Florida’s new condo association law needs to be clarified | Opinion

Florida House Bill 1021, signed into law on June 14, started as a creditable attempt to improve corporate governance and transparency for condominium associations.

It also helped to make owners and prospective purchasers of condominium apartments in mixed-use buildings (buildings with both commercial space and condominium apartments) aware that the commercial space owners control the key parts (“common elements”) of these buildings.

The law has at least two major flaws: It seemingly exempts the commercial space owner from the structural integrity study and reserve requirements imposed on condominiums after the Surfside building collapse disaster.

The law’s sponsor, Miami Republican State Rep. Vicki Lopez, was quoted in the Miami Herald as saying that “…she had no intention of requiring businesses, like hotel developers, to have reserves for repairs for infrastructure under their control because they almost always have the money from revenues generated by their operations to make the repairs when needed.”

This optimism ignores the fact that more than one major hotel has gone bankrupt in recent history (among them the Carillon and the Fontainebleau hotels).

The fact is that Section 20 of the law was slipped into the bill at the eleventh hour by special interest groups without fanfare and without consulting the ultimate stakeholders. For the owners of residential units in mixed-use buildings, Section 20 eviscerates the protections previously given them by Chapter 718 of the Florida Statutes which made it illegal for the commercial space owner to control the key parts of a mixed-use building.

Section 20 now makes this legal, and just to turn the knife in the wound, Section 31 applies the law retroactively. Thus, even if HB 1021 puts potential buyers in a mixed-use building on notice that the commercial space owner controls the common elements, existing owners or preconstruction buyers in Miami’s numerous mixed-use projects, such as the Epic, Mandarin Oriental, Dolce & Gabbana and Baccarat are out of luck.

Sections 20 and 31 are clearly in response to the decision in the Carillon case, which took away control of the common elements in that Miami Beach building from the hotel and gave it to the condominium, thereby causing a frisson of panic in the mixed-use building developer community.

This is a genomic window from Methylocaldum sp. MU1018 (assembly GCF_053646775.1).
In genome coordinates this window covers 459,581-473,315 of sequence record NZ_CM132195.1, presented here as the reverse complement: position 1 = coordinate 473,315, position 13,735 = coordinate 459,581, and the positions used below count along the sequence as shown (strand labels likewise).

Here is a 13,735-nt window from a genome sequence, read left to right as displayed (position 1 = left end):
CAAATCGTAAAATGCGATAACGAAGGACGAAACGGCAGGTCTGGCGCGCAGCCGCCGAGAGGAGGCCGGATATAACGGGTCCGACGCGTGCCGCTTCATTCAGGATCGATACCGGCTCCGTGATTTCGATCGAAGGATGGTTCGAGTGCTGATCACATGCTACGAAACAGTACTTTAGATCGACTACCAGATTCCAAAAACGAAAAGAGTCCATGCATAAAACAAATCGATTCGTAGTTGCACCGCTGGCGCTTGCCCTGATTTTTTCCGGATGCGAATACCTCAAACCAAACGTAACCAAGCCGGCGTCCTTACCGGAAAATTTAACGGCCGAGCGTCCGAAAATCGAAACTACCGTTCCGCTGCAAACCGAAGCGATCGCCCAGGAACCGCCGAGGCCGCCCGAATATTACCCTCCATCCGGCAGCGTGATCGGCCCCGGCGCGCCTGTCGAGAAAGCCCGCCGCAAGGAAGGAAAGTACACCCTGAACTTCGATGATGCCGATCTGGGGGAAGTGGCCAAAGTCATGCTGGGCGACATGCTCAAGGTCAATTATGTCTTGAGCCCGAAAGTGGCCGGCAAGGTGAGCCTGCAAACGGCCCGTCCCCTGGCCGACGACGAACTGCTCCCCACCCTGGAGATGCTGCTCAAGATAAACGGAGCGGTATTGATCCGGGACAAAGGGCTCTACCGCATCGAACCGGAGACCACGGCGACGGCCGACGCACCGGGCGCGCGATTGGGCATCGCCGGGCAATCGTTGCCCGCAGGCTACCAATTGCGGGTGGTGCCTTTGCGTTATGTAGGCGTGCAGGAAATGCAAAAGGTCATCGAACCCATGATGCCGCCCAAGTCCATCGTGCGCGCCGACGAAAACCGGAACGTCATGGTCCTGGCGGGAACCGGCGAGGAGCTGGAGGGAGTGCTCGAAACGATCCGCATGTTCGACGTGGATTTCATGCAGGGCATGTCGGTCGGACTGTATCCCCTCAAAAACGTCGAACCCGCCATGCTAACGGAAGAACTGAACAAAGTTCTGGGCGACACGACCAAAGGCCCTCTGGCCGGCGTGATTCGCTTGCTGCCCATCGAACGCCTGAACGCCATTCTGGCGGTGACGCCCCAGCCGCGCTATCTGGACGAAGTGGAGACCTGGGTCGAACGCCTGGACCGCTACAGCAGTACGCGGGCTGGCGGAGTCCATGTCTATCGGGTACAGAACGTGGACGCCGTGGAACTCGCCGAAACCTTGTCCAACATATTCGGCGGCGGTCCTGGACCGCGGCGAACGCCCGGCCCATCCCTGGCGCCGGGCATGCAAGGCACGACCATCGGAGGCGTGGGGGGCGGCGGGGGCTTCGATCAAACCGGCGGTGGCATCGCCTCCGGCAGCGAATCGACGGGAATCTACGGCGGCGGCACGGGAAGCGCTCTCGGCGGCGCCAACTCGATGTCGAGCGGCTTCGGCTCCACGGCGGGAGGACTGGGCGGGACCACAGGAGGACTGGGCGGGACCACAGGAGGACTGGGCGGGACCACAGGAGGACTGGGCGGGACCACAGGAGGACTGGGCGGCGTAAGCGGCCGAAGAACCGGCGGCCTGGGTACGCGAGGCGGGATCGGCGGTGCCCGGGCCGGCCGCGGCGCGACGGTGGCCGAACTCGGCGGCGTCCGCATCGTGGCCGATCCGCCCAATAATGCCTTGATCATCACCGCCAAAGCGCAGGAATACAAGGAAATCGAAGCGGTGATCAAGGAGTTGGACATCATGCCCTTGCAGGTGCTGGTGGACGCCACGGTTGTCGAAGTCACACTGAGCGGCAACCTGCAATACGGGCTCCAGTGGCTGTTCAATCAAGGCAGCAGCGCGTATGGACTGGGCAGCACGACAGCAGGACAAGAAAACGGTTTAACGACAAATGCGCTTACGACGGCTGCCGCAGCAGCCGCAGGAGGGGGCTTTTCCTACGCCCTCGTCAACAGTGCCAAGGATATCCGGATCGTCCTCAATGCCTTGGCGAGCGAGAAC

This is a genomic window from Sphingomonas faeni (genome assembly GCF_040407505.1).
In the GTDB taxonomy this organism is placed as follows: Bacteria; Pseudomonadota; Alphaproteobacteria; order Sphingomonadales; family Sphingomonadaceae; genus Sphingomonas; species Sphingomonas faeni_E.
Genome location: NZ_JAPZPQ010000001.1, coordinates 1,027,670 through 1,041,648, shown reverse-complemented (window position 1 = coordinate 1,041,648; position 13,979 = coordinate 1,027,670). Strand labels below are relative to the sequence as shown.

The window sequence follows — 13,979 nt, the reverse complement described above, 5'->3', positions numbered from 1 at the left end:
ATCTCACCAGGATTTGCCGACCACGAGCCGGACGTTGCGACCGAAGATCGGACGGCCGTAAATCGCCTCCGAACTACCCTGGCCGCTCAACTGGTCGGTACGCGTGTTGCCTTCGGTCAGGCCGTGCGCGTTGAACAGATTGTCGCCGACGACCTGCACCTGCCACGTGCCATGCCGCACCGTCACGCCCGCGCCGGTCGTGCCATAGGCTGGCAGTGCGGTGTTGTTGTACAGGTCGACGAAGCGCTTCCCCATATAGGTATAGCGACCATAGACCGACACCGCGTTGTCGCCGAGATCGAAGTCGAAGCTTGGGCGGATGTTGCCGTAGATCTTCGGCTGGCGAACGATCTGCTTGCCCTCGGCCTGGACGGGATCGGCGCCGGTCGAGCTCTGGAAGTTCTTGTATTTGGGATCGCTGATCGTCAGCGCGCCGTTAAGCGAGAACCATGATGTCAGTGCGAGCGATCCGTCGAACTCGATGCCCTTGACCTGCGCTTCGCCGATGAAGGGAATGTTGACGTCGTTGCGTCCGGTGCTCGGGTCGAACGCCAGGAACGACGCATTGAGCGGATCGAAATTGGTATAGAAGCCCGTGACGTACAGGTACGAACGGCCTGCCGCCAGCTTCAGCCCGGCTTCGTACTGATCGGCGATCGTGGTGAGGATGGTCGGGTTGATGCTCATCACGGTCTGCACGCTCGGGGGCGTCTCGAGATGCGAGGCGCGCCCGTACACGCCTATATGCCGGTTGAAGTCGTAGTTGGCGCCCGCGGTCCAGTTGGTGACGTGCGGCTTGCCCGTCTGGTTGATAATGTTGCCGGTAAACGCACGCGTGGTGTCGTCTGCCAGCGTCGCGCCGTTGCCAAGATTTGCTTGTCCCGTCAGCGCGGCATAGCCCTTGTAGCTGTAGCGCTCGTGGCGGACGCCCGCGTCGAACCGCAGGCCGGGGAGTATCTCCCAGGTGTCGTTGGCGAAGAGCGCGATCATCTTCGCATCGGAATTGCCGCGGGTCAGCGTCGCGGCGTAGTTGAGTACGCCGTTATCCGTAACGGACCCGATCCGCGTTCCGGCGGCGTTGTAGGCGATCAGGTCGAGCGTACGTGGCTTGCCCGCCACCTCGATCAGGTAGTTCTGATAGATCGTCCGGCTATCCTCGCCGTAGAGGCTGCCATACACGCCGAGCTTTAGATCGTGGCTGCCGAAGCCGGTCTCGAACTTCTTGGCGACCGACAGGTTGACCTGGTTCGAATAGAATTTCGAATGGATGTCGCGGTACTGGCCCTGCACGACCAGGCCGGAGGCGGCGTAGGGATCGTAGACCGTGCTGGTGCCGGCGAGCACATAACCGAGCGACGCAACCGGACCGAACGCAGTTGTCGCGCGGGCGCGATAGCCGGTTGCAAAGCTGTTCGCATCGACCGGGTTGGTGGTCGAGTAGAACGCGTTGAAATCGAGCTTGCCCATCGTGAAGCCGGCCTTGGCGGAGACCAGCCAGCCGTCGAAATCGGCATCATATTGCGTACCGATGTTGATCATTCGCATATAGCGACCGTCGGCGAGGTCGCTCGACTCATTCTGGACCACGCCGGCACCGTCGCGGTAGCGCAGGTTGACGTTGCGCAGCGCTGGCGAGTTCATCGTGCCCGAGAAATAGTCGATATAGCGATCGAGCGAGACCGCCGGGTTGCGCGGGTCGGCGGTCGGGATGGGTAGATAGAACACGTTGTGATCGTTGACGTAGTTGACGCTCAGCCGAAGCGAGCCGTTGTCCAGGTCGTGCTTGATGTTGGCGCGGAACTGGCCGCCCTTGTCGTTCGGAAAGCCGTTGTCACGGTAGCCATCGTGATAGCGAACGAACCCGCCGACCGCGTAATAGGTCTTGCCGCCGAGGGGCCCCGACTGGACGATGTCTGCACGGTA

Controlling the common elements in a mixed-use building allows commercial space owners to turn them into profit centers, despite what Mark Grant, the lawyer behind these provisions, may say. He is quoted in a recent Miami Herald article as saying that developers have no “profit incentive” to keep control of the common elements. Of course, I believe this is pure sophistry; profit is what it is all about.

The condominium documents in these buildings allow this control, and the legal sleight of hand by which control is given to and maintained by the commercial space owner is a masterpiece of drafting that conceals this information in plain sight from the untrained eye.

Firstly, they give the hotel control of most of the common elements, designating them as “shared facilities” (a creative oxymoron since they are often not shared).

Secondly, they allocate an arbitrary and often excessive percentage of the expenses supposedly incurred for the common elements to the condominium.

Finally, to cap it all off, they give the condominium no decision-making power or right to share in the profit generated by these shared facilities.

State Rep. Lopez has told reporters those conditions in the law are not what she intended and vows to help fix it. She should work to restore Chapter 718’s protections.

If the law is not amended, it will benefit lawyers because it will inevitably spawn a torrent of litigation.

Richard Ortoli is a Miami-based attorney and the President of the Epic West Condominium, the association that shares the downtown Miami Epic building with the Epic hotel.